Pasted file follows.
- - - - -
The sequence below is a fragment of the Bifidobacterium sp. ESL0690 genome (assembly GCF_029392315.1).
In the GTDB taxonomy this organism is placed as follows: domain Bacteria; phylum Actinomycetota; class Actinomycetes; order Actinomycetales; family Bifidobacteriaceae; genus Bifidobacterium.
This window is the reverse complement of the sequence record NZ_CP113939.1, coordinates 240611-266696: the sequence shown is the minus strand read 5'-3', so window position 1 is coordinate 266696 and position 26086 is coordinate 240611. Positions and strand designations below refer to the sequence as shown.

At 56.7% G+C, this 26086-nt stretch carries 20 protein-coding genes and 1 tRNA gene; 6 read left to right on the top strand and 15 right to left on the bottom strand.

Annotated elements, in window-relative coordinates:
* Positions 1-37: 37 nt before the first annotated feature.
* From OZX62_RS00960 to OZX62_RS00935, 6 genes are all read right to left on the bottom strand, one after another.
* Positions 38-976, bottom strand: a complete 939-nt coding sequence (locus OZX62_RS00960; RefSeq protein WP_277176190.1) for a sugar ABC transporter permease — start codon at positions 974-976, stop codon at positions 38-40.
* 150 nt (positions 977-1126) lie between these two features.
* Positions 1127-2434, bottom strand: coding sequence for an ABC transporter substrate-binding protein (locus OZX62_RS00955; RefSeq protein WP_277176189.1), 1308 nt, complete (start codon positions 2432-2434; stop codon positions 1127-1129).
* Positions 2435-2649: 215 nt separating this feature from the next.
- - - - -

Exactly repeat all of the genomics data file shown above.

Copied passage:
The sequence below is a fragment of the Bifidobacterium sp. ESL0690 genome (assembly GCF_029392315.1).
In the GTDB taxonomy this organism is placed as follows: domain Bacteria; phylum Actinomycetota; class Actinomycetes; order Actinomycetales; family Bifidobacteriaceae; genus Bifidobacterium.
This window is the reverse complement of the sequence record NZ_CP113939.1, coordinates 240611-266696: the sequence shown is the minus strand read 5'-3', so window position 1 is coordinate 266696 and position 26086 is coordinate 240611. Positions and strand designations below refer to the sequence as shown.

At 56.7% G+C, this 26086-nt stretch carries 20 protein-coding genes and 1 tRNA gene; 6 read left to right on the top strand and 15 right to left on the bottom strand.

Annotated elements, in window-relative coordinates:
* Positions 1-37: 37 nt before the first annotated feature.
* From OZX62_RS00960 to OZX62_RS00935, 6 genes are all read right to left on the bottom strand, one after another.
* Positions 38-976, bottom strand: a complete 939-nt coding sequence (locus OZX62_RS00960; RefSeq protein WP_277176190.1) for a sugar ABC transporter permease — start codon at positions 974-976, stop codon at positions 38-40.
* 150 nt (positions 977-1126) lie between these two features.
* Positions 1127-2434, bottom strand: coding sequence for an ABC transporter substrate-binding protein (locus OZX62_RS00955; RefSeq protein WP_277176189.1), 1308 nt, complete (start codon positions 2432-2434; stop codon positions 1127-1129).
* Positions 2435-2649: 215 nt separating this feature from the next.